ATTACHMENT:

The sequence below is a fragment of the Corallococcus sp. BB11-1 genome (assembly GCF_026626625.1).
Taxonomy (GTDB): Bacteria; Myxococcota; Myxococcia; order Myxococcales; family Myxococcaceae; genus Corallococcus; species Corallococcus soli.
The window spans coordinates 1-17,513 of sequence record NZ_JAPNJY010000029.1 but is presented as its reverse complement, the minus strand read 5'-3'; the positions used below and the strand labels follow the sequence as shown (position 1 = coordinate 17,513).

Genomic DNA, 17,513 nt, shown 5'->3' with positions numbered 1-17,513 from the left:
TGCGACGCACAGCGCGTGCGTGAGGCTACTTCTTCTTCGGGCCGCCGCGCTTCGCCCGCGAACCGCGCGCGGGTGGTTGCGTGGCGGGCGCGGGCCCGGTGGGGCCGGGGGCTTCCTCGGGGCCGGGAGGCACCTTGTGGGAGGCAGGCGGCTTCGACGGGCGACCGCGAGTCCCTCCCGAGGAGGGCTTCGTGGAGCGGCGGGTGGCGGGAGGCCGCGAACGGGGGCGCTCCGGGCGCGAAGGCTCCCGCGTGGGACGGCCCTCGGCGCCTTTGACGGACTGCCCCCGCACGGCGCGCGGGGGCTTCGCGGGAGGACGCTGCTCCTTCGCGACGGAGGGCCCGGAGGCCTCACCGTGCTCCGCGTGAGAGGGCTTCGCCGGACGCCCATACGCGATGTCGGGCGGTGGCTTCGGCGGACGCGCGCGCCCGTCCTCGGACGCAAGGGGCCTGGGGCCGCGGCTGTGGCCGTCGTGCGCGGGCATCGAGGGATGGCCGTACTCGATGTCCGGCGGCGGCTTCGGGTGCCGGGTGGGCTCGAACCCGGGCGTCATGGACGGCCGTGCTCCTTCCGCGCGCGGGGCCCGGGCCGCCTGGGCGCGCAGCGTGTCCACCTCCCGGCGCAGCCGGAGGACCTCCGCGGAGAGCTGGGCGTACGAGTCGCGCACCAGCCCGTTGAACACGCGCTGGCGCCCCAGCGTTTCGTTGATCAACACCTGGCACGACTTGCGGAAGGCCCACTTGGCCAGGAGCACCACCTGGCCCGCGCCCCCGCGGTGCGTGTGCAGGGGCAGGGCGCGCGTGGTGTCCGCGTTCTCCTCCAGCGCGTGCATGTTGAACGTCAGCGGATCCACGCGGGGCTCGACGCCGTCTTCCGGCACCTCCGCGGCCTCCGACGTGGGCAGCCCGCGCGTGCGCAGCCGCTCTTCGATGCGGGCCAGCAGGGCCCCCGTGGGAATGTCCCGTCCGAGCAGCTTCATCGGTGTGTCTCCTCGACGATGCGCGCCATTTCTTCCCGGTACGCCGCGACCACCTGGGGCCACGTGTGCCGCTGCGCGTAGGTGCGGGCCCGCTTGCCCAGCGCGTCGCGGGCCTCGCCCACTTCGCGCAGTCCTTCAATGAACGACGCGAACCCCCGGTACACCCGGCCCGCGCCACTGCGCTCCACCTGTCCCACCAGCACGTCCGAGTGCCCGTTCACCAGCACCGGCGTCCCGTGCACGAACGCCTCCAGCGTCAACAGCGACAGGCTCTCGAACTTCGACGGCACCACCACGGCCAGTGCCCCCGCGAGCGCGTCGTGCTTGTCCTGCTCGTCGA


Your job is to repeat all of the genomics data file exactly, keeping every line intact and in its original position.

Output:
The sequence below is a fragment of the Corallococcus sp. BB11-1 genome (assembly GCF_026626625.1).
Taxonomy (GTDB): Bacteria; Myxococcota; Myxococcia; order Myxococcales; family Myxococcaceae; genus Corallococcus; species Corallococcus soli.
The window spans coordinates 1-17,513 of sequence record NZ_JAPNJY010000029.1 but is presented as its reverse complement, the minus strand read 5'-3'; the positions used below and the strand labels follow the sequence as shown (position 1 = coordinate 17,513).

Genomic DNA, 17,513 nt, shown 5'->3' with positions numbered 1-17,513 from the left:
TGCGACGCACAGCGCGTGCGTGAGGCTACTTCTTCTTCGGGCCGCCGCGCTTCGCCCGCGAACCGCGCGCGGGTGGTTGCGTGGCGGGCGCGGGCCCGGTGGGGCCGGGGGCTTCCTCGGGGCCGGGAGGCACCTTGTGGGAGGCAGGCGGCTTCGACGGGCGACCGCGAGTCCCTCCCGAGGAGGGCTTCGTGGAGCGGCGGGTGGCGGGAGGCCGCGAACGGGGGCGCTCCGGGCGCGAAGGCTCCCGCGTGGGACGGCCCTCGGCGCCTTTGACGGACTGCCCCCGCACGGCGCGCGGGGGCTTCGCGGGAGGACGCTGCTCCTTCGCGACGGAGGGCCCGGAGGCCTCACCGTGCTCCGCGTGAGAGGGCTTCGCCGGACGCCCATACGCGATGTCGGGCGGTGGCTTCGGCGGACGCGCGCGCCCGTCCTCGGACGCAAGGGGCCTGGGGCCGCGGCTGTGGCCGTCGTGCGCGGGCATCGAGGGATGGCCGTACTCGATGTCCGGCGGCGGCTTCGGGTGCCGGGTGGGCTCGAACCCGGGCGTCATGGACGGCCGTGCTCCTTCCGCGCGCGGGGCCCGGGCCGCCTGGGCGCGCAGCGTGTCCACCTCCCGGCGCAGCCGGAGGACCTCCGCGGAGAGCTGGGCGTACGAGTCGCGCACCAGCCCGTTGAACACGCGCTGGCGCCCCAGCGTTTCGTTGATCAACACCTGGCACGACTTGCGGAAGGCCCACTTGGCCAGGAGCACCACCTGGCCCGCGCCCCCGCGGTGCGTGTGCAGGGGCAGGGCGCGCGTGGTGTCCGCGTTCTCCTCCAGCGCGTGCATGTTGAACGTCAGCGGATCCACGCGGGGCTCGACGCCGTCTTCCGGCACCTCCGCGGCCTCCGACGTGGGCAGCCCGCGCGTGCGCAGCCGCTCTTCGATGCGGGCCAGCAGGGCCCCCGTGGGAATGTCCCGTCCGAGCAGCTTCATCGGTGTGTCTCCTCGACGATGCGCGCCATTTCTTCCCGGTACGCCGCGACCACCTGGGGCCACGTGTGCCGCTGCGCGTAGGTGCGGGCCCGCTTGCCCAGCGCGTCGCGGGCCTCGCCCACTTCGCGCAGTCCTTCAATGAACGACGCGAACCCCCGGTACACCCGGCCCGCGCCACTGCGCTCCACCTGTCCCACCAGCACGTCCGAGTGCCCGTTCACCAGCACCGGCGTCCCGTGCACGAACGCCTCCAGCGTCAACAGCGACAGGCTCTCGAACTTCGACGGCACCACCACGGCCAGTGCCCCCGCGAGCGCGTCGTGCTTGTCCTGCTCGTCGA